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See detailA Generalized Steady-State Growth Theorem
Irmen, Andreas UL

in Macroeconomic Dynamics (2018)

Uzawa’s steady-state growth theorem (Uzawa (1961)) is generalized to a neoclassical economy that uses current output, e.g., to create technical progress or to manufacture intermediates. The difference ... [more ▼]

Uzawa’s steady-state growth theorem (Uzawa (1961)) is generalized to a neoclassical economy that uses current output, e.g., to create technical progress or to manufacture intermediates. The difference between aggregate final-good production and these resources is referred to as net output. The new generalized steady-state growth theorem holds since net output exhibits constant returns to scale in capital and labor. This insight provides an understanding for why technical change is labor-augmenting in steady state even if capital-augmenting technical change is feasible. By example, this point is made for four growth mod-els that allow for endogenous capital- and labor-augmenting technical change, namely, Irmen and Tabakovic (2015), Acemoglu (2003), Acemoglu (2009), Chapter 15, and for the typical model of the induced innovations literature of the 1960s.The reduced form of these models is shown to be consistent with the generalizedsteady-state growth theorem. [less ▲]

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See detailEconomic Growth: Past, Present, and Future
Irmen, Andreas UL

Speeches/Talks (2017)

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See detailSecurity of Financial Systems and Economic Policies
Irmen, Andreas UL

Speeches/Talks (2017)

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See detailTechnological Progress, the Supply of Hours Worked, and the Consumption-Leisure Complementarity
Irmen, Andreas UL

Speeches/Talks (2017)

At least since 1870 hours worked per worker declined and real wages increased in many of today’s industrialized countries. The dual nature of technological progress in conjunction with a consumption ... [more ▼]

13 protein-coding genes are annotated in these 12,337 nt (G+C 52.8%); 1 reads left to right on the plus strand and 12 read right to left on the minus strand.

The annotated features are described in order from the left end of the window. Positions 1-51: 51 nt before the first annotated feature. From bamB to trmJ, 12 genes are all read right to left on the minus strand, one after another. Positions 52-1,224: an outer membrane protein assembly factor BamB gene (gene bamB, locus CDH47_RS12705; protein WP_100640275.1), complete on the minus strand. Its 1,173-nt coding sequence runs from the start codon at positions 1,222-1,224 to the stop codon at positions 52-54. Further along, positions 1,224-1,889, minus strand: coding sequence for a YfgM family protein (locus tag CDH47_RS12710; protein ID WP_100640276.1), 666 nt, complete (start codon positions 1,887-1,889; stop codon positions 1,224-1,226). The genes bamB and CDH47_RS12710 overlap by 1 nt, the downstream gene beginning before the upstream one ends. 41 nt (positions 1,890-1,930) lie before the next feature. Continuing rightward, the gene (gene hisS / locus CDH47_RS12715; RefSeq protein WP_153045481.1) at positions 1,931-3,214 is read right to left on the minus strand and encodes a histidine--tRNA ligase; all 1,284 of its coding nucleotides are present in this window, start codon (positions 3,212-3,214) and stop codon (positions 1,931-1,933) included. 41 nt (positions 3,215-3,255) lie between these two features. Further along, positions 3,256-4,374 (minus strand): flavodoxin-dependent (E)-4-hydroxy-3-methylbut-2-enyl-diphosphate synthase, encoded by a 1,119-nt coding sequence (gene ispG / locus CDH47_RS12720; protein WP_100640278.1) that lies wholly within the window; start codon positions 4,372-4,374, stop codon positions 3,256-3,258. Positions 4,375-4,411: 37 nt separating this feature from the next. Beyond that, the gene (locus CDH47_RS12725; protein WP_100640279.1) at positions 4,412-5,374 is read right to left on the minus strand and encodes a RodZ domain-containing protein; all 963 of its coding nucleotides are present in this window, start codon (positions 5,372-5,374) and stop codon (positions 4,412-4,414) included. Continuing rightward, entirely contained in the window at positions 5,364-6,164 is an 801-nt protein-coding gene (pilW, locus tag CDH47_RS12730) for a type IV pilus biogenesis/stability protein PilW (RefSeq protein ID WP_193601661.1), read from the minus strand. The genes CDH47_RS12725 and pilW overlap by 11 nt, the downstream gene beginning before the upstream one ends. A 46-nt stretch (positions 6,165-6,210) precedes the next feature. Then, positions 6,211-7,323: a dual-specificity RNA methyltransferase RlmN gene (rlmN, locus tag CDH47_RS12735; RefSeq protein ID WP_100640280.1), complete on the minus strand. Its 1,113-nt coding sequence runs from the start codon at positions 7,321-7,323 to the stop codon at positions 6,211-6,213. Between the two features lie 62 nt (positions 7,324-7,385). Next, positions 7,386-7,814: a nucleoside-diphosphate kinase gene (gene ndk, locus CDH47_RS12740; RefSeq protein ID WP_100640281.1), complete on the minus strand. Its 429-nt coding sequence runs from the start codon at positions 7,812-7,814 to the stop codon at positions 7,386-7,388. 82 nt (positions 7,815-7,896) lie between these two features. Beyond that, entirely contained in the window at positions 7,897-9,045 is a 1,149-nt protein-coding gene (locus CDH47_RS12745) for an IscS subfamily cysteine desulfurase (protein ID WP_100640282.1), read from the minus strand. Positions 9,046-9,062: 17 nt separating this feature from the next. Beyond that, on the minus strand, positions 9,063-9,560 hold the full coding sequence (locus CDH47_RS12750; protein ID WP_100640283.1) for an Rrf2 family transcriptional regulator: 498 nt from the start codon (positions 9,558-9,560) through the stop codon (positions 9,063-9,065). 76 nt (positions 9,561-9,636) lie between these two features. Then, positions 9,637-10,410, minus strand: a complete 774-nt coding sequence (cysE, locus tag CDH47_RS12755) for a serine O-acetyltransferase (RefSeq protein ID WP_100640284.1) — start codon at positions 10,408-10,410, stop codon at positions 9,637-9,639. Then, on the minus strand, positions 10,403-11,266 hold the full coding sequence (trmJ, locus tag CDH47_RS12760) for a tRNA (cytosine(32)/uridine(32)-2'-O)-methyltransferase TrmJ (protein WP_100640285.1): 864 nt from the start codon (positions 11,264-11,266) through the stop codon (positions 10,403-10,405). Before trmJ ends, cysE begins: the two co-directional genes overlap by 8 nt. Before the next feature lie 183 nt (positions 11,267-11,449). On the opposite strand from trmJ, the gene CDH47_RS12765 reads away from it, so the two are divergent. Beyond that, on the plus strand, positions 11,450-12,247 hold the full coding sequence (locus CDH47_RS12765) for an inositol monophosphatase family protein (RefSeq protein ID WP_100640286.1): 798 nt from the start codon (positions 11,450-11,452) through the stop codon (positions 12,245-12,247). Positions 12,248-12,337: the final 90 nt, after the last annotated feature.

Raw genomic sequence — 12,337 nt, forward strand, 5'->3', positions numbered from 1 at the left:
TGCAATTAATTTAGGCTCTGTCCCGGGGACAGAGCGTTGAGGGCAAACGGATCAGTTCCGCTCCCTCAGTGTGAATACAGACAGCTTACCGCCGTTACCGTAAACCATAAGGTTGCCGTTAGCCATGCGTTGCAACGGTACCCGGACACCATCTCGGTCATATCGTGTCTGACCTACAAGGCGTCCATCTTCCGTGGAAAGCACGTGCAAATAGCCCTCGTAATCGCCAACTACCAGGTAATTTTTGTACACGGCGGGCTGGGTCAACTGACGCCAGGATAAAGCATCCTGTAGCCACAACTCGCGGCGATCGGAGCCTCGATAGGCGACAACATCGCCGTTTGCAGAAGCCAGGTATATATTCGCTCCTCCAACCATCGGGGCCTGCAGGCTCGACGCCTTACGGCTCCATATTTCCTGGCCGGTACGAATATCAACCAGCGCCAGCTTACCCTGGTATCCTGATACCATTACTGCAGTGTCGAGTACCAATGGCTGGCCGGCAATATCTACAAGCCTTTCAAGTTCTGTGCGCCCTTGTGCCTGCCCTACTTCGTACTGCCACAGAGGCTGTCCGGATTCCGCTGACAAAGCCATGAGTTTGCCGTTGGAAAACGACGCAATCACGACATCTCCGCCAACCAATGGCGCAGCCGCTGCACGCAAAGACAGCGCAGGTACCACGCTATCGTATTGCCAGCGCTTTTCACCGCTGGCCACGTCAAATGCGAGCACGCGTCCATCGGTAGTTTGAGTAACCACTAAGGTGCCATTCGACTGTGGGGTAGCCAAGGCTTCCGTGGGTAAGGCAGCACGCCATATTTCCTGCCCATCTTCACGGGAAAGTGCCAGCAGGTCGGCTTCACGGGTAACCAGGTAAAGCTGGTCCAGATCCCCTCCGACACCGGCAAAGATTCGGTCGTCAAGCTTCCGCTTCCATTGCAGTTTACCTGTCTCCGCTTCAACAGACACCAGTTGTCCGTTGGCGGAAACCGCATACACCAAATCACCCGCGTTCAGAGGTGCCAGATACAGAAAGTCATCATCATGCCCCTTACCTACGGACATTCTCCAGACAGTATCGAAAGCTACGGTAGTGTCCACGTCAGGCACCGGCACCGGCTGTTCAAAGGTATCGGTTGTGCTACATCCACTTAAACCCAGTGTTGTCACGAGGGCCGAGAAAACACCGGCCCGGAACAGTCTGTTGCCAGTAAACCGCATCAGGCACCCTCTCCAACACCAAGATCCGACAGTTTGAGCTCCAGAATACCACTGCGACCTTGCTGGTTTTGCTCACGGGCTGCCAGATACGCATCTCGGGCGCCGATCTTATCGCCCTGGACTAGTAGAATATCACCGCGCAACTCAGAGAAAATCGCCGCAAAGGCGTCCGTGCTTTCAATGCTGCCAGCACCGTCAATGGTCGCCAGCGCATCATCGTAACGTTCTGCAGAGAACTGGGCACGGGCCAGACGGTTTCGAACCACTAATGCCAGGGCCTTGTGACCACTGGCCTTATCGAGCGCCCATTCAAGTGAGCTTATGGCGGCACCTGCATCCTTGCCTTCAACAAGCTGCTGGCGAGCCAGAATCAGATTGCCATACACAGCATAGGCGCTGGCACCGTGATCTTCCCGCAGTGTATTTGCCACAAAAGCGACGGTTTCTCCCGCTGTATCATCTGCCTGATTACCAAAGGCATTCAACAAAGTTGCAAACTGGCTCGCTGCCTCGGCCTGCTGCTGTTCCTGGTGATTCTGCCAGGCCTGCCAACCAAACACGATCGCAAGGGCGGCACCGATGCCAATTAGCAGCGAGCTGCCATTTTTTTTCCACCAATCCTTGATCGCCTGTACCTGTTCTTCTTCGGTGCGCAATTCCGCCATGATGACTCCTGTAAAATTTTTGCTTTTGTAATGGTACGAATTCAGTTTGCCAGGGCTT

At least since 1870 hours worked per worker declined and real wages increased in many of today’s industrialized countries. The dual nature of technological progress in conjunction with a consumption-leisure complementarity explains these stylized facts. Technological progress drives real wages up and expands the amount of available con- sumption goods. Enjoying consumption goods increases the value of leisure. Therefore, individuals demand more leisure and supply less labor. This mechanism appears in an OLG-model with two-period lived individuals equipped with per-period utility func- tions of the generalized log-log type proposed by Boppart-Krusell (2016). The optimal plan is piecewise defined and hinges on the wage level. Technological progress moves a poor economy out of a regime with low wages and an inelastic supply of hours worked into a regime where wages increase further and hours worked continuously decline. [less ▲]

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See detailGlobal Economic Growth
Irmen, Andreas UL

Speeches/Talks (2017)

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See detailEndogenous Factor Income Distribution - When Piketty meets Romer -
Irmen, Andreas UL

Speeches/Talks (2017)

Detailed reference viewed: 45 (0 UL)